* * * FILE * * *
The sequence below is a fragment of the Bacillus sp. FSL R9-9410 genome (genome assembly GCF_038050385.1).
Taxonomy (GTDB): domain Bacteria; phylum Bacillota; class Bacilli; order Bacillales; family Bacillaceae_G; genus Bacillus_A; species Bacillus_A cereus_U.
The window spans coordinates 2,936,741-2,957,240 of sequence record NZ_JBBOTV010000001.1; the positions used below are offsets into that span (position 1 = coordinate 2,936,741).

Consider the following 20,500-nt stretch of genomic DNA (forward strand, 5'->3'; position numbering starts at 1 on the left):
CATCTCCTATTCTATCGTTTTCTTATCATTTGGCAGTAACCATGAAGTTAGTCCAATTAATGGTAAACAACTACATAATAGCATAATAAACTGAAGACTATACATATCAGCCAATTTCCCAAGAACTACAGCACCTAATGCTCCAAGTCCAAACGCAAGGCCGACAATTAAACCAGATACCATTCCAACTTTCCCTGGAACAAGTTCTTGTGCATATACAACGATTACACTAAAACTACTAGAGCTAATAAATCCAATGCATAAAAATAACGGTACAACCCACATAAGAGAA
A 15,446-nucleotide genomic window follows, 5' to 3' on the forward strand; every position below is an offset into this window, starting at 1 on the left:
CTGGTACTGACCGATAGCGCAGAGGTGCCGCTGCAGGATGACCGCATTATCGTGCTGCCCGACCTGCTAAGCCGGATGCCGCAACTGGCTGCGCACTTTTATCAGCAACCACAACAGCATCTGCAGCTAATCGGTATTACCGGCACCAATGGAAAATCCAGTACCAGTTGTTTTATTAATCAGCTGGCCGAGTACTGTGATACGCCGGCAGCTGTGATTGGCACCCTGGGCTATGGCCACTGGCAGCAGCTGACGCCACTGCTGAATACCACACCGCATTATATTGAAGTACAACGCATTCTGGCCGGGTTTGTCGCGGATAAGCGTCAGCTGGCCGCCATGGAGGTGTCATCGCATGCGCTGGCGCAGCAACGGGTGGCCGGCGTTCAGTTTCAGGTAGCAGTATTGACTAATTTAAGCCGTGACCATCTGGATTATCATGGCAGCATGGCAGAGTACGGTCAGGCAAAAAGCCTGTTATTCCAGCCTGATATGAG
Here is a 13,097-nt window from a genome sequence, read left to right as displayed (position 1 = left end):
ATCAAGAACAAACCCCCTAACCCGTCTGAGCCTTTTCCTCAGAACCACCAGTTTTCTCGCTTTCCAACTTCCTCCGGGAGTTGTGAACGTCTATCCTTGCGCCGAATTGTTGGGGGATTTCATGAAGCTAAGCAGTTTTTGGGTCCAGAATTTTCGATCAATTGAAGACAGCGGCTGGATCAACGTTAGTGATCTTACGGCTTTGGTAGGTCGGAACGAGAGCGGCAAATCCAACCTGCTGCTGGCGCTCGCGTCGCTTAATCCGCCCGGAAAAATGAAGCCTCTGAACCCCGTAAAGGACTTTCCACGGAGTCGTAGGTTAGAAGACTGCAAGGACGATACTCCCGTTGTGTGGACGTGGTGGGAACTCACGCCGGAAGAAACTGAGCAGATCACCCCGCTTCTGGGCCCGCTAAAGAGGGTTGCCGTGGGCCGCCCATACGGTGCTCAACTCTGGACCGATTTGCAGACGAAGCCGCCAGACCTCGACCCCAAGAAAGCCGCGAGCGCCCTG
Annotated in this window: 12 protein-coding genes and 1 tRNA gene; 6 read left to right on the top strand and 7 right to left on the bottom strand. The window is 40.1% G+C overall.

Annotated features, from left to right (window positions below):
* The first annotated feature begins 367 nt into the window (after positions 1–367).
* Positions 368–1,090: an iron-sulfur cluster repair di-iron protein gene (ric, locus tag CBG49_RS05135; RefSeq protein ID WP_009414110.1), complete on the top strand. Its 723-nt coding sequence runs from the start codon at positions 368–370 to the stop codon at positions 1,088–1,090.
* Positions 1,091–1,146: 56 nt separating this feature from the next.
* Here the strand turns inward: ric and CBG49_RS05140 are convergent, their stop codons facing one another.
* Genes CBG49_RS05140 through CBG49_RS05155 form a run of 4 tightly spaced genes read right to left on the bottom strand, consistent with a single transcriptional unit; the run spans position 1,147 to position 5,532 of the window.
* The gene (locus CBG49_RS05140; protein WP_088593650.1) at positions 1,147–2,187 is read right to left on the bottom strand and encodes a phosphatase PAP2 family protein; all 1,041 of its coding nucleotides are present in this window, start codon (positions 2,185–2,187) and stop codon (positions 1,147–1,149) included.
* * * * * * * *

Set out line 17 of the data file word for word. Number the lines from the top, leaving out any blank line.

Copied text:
* The gene (locus CBG49_RS05140; protein WP_088593650.1) at positions 1,147–2,187 is read right to left on the bottom strand and encodes a phosphatase PAP2 family protein; all 1,041 of its coding nucleotides are present in this window, start codon (positions 2,185–2,187) and stop codon (positions 1,147–1,149) included.